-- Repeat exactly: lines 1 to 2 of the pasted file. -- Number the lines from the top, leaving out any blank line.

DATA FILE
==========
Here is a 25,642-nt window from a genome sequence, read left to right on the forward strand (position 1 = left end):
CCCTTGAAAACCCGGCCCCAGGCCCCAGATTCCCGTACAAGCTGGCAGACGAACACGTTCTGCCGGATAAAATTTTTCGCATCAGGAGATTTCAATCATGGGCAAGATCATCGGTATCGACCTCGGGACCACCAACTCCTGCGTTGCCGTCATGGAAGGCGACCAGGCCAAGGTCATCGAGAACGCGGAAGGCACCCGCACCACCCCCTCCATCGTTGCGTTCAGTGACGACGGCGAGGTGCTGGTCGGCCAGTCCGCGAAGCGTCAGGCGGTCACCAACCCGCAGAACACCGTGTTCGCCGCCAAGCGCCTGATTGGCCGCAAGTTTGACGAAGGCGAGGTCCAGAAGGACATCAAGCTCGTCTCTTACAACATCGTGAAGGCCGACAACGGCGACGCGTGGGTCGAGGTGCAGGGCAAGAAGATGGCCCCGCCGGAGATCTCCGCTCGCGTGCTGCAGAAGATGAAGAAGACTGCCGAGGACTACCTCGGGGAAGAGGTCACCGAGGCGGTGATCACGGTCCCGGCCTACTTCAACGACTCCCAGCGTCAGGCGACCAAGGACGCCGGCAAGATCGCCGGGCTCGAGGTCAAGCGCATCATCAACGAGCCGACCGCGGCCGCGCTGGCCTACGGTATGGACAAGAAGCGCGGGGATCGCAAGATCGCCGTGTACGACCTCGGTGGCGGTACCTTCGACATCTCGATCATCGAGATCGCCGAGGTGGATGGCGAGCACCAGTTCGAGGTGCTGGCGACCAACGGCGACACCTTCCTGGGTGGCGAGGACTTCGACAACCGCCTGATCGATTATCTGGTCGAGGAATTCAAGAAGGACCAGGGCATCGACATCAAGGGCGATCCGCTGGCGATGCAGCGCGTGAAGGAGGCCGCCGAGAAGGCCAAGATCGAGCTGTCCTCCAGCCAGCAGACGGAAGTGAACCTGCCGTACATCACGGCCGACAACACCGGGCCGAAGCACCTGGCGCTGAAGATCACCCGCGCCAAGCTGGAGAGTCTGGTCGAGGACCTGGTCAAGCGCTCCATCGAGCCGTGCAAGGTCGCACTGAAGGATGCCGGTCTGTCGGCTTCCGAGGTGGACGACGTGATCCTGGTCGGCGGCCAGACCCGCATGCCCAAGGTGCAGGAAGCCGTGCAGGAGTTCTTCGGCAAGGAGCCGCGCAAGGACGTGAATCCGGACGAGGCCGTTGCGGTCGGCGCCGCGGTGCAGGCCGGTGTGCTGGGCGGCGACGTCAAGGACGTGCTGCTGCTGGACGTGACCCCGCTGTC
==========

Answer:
Here is a 25,642-nt window from a genome sequence, read left to right on the forward strand (position 1 = left end):
CCCTTGAAAACCCGGCCCCAGGCCCCAGATTCCCGTACAAGCTGGCAGACGAACACGTTCTGCCGGATAAAATTTTTCGCATCAGGAGATTTCAATCATGGGCAAGATCATCGGTATCGACCTCGGGACCACCAACTCCTGCGTTGCCGTCATGGAAGGCGACCAGGCCAAGGTCATCGAGAACGCGGAAGGCACCCGCACCACCCCCTCCATCGTTGCGTTCAGTGACGACGGCGAGGTGCTGGTCGGCCAGTCCGCGAAGCGTCAGGCGGTCACCAACCCGCAGAACACCGTGTTCGCCGCCAAGCGCCTGATTGGCCGCAAGTTTGACGAAGGCGAGGTCCAGAAGGACATCAAGCTCGTCTCTTACAACATCGTGAAGGCCGACAACGGCGACGCGTGGGTCGAGGTGCAGGGCAAGAAGATGGCCCCGCCGGAGATCTCCGCTCGCGTGCTGCAGAAGATGAAGAAGACTGCCGAGGACTACCTCGGGGAAGAGGTCACCGAGGCGGTGATCACGGTCCCGGCCTACTTCAACGACTCCCAGCGTCAGGCGACCAAGGACGCCGGCAAGATCGCCGGGCTCGAGGTCAAGCGCATCATCAACGAGCCGACCGCGGCCGCGCTGGCCTACGGTATGGACAAGAAGCGCGGGGATCGCAAGATCGCCGTGTACGACCTCGGTGGCGGTACCTTCGACATCTCGATCATCGAGATCGCCGAGGTGGATGGCGAGCACCAGTTCGAGGTGCTGGCGACCAACGGCGACACCTTCCTGGGTGGCGAGGACTTCGACAACCGCCTGATCGATTATCTGGTCGAGGAATTCAAGAAGGACCAGGGCATCGACATCAAGGGCGATCCGCTGGCGATGCAGCGCGTGAAGGAGGCCGCCGAGAAGGCCAAGATCGAGCTGTCCTCCAGCCAGCAGACGGAAGTGAACCTGCCGTACATCACGGCCGACAACACCGGGCCGAAGCACCTGGCGCTGAAGATCACCCGCGCCAAGCTGGAGAGTCTGGTCGAGGACCTGGTCAAGCGCTCCATCGAGCCGTGCAAGGTCGCACTGAAGGATGCCGGTCTGTCGGCTTCCGAGGTGGACGACGTGATCCTGGTCGGCGGCCAGACCCGCATGCCCAAGGTGCAGGAAGCCGTGCAGGAGTTCTTCGGCAAGGAGCCGCGCAAGGACGTGAATCCGGACGAGGCCGTTGCGGTCGGCGCCGCGGTGCAGGCCGGTGTGCTGGGCGGCGACGTCAAGGACGTGCTGCTGCTGGACGTGACCCCGCTGTC